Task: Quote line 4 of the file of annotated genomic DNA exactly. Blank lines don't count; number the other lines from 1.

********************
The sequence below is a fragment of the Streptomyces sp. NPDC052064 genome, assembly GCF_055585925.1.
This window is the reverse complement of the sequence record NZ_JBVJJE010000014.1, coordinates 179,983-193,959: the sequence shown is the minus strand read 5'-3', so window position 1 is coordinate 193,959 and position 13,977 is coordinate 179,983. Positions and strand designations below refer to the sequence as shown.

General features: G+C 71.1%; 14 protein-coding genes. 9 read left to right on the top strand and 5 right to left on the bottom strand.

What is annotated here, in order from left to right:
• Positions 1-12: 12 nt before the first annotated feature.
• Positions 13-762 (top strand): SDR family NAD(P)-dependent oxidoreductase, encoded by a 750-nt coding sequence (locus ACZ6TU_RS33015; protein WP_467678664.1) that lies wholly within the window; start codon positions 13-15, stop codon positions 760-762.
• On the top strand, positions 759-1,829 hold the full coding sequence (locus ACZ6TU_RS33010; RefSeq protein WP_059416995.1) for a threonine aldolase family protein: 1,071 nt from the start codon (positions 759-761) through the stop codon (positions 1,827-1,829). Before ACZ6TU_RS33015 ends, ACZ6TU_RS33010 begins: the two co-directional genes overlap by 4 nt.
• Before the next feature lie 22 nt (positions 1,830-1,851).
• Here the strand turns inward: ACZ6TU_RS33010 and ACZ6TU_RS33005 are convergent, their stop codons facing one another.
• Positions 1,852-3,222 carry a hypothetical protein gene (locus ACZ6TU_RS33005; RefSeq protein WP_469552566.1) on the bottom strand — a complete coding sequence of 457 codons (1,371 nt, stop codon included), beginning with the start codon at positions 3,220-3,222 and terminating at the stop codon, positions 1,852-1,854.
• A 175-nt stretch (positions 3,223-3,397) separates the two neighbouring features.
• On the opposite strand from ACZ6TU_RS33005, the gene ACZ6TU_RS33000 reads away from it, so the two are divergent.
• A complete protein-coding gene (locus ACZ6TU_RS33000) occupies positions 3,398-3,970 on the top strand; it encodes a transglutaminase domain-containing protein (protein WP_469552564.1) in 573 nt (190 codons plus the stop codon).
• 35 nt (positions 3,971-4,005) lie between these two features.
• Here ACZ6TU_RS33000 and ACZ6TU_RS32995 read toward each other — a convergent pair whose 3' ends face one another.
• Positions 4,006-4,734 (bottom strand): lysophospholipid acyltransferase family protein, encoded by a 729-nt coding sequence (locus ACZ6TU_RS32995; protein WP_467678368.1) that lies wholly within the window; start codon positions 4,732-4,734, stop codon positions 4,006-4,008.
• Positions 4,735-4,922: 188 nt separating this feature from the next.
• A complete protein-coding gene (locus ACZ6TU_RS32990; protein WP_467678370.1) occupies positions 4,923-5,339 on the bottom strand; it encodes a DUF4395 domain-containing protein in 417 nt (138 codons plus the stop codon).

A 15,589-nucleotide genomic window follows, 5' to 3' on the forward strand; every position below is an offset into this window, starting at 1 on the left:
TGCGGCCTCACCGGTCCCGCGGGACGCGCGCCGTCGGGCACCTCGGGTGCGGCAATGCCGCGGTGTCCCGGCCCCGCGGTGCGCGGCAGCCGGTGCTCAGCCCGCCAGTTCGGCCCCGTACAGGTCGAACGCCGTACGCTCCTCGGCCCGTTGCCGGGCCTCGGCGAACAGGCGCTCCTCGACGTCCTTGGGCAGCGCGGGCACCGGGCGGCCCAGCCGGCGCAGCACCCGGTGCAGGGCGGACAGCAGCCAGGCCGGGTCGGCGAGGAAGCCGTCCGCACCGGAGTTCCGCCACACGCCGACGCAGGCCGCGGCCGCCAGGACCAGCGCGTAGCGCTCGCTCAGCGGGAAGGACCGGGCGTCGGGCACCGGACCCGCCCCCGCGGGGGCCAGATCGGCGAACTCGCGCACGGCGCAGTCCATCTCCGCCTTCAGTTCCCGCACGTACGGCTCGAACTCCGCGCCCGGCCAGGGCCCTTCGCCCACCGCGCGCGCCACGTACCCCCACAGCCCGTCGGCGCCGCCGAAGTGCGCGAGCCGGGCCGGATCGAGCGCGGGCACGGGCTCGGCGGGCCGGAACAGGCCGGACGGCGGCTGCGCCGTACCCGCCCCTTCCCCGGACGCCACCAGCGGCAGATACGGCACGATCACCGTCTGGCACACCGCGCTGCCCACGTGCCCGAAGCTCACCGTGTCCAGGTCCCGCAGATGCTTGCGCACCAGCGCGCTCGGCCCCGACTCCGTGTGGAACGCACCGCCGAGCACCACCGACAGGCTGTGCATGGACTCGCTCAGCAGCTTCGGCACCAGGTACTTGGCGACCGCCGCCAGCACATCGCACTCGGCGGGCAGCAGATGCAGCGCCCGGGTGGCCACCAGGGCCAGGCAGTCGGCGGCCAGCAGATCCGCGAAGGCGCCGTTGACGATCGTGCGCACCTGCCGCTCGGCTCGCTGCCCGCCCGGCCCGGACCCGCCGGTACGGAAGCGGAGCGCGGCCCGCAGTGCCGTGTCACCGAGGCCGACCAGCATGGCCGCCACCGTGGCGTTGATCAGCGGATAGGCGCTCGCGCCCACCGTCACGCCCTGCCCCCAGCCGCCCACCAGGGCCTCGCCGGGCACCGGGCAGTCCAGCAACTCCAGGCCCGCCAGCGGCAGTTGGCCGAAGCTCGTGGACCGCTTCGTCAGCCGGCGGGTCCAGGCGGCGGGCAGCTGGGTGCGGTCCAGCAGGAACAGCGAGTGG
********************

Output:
What is annotated here, in order from left to right: